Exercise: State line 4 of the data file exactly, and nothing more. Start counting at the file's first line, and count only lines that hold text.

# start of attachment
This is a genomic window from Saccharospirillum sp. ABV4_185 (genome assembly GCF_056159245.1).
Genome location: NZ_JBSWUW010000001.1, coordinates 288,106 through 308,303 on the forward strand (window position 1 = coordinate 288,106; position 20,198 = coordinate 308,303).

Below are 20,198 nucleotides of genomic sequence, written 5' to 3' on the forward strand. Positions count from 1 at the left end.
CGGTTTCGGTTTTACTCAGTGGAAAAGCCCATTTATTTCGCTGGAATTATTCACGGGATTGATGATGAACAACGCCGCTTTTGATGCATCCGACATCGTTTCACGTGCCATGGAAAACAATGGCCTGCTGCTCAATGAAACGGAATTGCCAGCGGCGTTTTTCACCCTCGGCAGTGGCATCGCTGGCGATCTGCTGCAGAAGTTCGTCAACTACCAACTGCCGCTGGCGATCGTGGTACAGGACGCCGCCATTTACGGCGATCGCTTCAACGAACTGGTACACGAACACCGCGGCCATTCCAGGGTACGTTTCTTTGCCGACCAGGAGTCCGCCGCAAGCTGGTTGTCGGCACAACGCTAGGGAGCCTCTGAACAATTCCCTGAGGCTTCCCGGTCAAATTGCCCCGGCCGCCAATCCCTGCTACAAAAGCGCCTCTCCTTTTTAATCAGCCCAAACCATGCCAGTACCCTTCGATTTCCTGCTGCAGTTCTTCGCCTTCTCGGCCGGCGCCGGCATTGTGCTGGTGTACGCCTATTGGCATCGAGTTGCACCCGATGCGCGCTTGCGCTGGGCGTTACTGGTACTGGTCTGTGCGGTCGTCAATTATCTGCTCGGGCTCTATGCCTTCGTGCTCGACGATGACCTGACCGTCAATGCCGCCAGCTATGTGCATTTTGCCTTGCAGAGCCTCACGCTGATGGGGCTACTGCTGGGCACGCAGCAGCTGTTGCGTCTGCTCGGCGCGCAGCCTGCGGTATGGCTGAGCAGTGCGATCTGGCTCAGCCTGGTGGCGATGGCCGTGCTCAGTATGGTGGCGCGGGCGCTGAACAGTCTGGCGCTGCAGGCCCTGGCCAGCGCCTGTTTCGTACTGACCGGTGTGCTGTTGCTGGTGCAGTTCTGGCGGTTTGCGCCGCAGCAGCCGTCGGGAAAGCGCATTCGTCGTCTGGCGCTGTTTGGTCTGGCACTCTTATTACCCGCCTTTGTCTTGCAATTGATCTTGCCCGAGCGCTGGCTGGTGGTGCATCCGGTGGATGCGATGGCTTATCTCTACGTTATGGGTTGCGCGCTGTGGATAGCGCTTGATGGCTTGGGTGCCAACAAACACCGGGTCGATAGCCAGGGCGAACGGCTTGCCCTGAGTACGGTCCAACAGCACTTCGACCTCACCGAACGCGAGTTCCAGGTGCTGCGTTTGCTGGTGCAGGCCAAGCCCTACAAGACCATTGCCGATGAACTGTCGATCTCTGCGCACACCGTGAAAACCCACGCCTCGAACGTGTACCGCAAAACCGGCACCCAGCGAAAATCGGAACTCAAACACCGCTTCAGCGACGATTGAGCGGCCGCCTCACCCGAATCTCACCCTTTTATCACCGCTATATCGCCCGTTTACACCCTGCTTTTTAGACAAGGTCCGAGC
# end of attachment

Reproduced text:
CGGTTTCGGTTTTACTCAGTGGAAAAGCCCATTTATTTCGCTGGAATTATTCACGGGATTGATGATGAACAACGCCGCTTTTGATGCATCCGACATCGTTTCACGTGCCATGGAAAACAATGGCCTGCTGCTCAATGAAACGGAATTGCCAGCGGCGTTTTTCACCCTCGGCAGTGGCATCGCTGGCGATCTGCTGCAGAAGTTCGTCAACTACCAACTGCCGCTGGCGATCGTGGTACAGGACGCCGCCATTTACGGCGATCGCTTCAACGAACTGGTACACGAACACCGCGGCCATTCCAGGGTACGTTTCTTTGCCGACCAGGAGTCCGCCGCAAGCTGGTTGTCGGCACAACGCTAGGGAGCCTCTGAACAATTCCCTGAGGCTTCCCGGTCAAATTGCCCCGGCCGCCAATCCCTGCTACAAAAGCGCCTCTCCTTTTTAATCAGCCCAAACCATGCCAGTACCCTTCGATTTCCTGCTGCAGTTCTTCGCCTTCTCGGCCGGCGCCGGCATTGTGCTGGTGTACGCCTATTGGCATCGAGTTGCACCCGATGCGCGCTTGCGCTGGGCGTTACTGGTACTGGTCTGTGCGGTCGTCAATTATCTGCTCGGGCTCTATGCCTTCGTGCTCGACGATGACCTGACCGTCAATGCCGCCAGCTATGTGCATTTTGCCTTGCAGAGCCTCACGCTGATGGGGCTACTGCTGGGCACGCAGCAGCTGTTGCGTCTGCTCGGCGCGCAGCCTGCGGTATGGCTGAGCAGTGCGATCTGGCTCAGCCTGGTGGCGATGGCCGTGCTCAGTATGGTGGCGCGGGCGCTGAACAGTCTGGCGCTGCAGGCCCTGGCCAGCGCCTGTTTCGTACTGACCGGTGTGCTGTTGCTGGTGCAGTTCTGGCGGTTTGCGCCGCAGCAGCCGTCGGGAAAGCGCATTCGTCGTCTGGCGCTGTTTGGTCTGGCACTCTTATTACCCGCCTTTGTCTTGCAATTGATCTTGCCCGAGCGCTGGCTGGTGGTGCATCCGGTGGATGCGATGGCTTATCTCTACGTTATGGGTTGCGCGCTGTGGATAGCGCTTGATGGCTTGGGTGCCAACAAACACCGGGTCGATAGCCAGGGCGAACGGCTTGCCCTGAGTACGGTCCAACAGCACTTCGACCTCACCGAACGCGAGTTCCAGGTGCTGCGTTTGCTGGTGCAGGCCAAGCCCTACAAGACCATTGCCGATGAACTGTCGATCTCTGCGCACACCGTGAAAACCCACGCCTCGAACGTGTACCGCAAAACCGGCACCCAGCGAAAATCGGAACTCAAACACCGCTTCAGCGACGATTGAGCGGCCGCCTCACCCGAATCTCACCCTTTTATCACCGCTATATCGCCCGTTTACACCCTGCTTTTTAGACAAGGTCCGAGC